New Raiders coach Jon Gruden, who was lured from 10 years in the TV booth to return to the NFL for $10 million a year, has not exactly been making a lot of friends in Oakland so far. First, he alienated his best defensive player Khalil Mack, who the Raiders eventually traded to Chicago after a contract dispute.
And now, after only one game, Gruden tweaked his franchise quarterback Derek Carr, whom he criticized after Oakland’s 33-13 loss to the Rams last Sunday.
Two days after the loss to the Rams, Gruden was critical of the Raiders lack of a deep passing attack. Receiver Amari Cooper, whom Guden said would be the “centerpiece” of Oakland’s passing offense, had just one catch on three targets in the game.
“You look at the film [and] we had him wide open deep,” Gruden said of Cooper. “We didn’t go there. He was open a couple of times, and for whatever reason we didn’t go that route. Yeah, we want to get him going. That’s easier said than done now.”
A day after Gruden made those comments about Carr, who completed 29 of 40 passes for 303 yards with three INTs and no TDS in the loss to the Rams, failing to get the ball to Cooper, he backtracked, saying, “I don’t have any doubts that Derek Carr is going to be great. There [were] a few plays that uncharacteristically he wasn’t at his best.’’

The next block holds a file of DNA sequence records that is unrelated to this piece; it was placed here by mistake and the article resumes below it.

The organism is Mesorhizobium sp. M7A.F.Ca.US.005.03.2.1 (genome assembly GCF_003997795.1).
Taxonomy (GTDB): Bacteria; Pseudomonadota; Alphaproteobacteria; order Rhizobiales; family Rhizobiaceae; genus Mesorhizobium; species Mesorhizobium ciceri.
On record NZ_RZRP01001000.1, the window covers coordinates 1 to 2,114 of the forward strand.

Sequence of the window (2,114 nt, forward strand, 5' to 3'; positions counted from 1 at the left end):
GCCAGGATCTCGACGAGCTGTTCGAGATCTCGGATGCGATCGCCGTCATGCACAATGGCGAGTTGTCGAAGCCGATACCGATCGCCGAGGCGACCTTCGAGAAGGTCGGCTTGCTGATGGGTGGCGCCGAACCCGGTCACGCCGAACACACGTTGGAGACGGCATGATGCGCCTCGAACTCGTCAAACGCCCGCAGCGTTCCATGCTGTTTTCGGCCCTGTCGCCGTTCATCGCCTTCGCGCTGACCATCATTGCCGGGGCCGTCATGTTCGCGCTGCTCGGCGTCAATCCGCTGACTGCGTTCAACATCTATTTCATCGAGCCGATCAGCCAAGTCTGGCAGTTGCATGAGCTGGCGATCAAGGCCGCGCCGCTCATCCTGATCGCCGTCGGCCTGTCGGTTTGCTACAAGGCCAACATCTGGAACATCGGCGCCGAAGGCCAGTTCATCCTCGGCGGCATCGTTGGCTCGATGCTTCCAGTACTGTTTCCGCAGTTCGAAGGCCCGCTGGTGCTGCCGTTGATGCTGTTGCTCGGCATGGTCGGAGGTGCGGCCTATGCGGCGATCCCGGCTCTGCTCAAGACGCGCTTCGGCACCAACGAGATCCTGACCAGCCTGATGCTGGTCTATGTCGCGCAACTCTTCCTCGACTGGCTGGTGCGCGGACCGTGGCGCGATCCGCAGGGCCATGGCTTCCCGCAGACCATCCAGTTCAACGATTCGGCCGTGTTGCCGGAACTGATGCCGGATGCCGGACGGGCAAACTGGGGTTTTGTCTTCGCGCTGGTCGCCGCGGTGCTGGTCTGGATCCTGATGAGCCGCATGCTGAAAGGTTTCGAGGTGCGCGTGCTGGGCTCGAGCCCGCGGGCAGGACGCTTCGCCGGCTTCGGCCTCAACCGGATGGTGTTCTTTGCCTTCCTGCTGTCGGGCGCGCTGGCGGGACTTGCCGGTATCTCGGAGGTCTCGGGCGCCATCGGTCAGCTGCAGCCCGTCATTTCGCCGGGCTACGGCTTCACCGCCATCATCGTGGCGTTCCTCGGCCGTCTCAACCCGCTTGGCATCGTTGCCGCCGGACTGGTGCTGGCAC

The task for Carr to get the ball to Cooper become even more difficult Sunday when the Raiders face the Broncos, because their defense might be better than that of the Rams. The Broncos are led by their stingy secondary that features top cornerbacks Chris Harris and Bradley Roby along with a pass rush featuring Von Miller and rookie Bradley Chubb.
Backup QB matchup to watch
When Buccaneers-Eagles appeared on the schedule, it didn’t figure to be a Ryan Fitzpatrick-Nick Foles quarterback duel. But that’s what it’ll be with the two 1-0 teams play Sunday in Philadelphia.
Fitzpatrick, playing in place of suspended starter Jameis Winston, delivered perhaps the best game of his long career in Tampa Bay’s 48-40 win over the Saints last week, completing 21 of 28 passes for 417 yards, four TDs and a perfect 156.3 passer rating.
Foles continues to play for starter Carson Wentz, who hasn’t returned from his knee injury suffered last season.
The fascinating dynamic surrounding the Bucs is: If Fitzpatrick continues playing well, do they go back to Winston after his three-game suspension ends?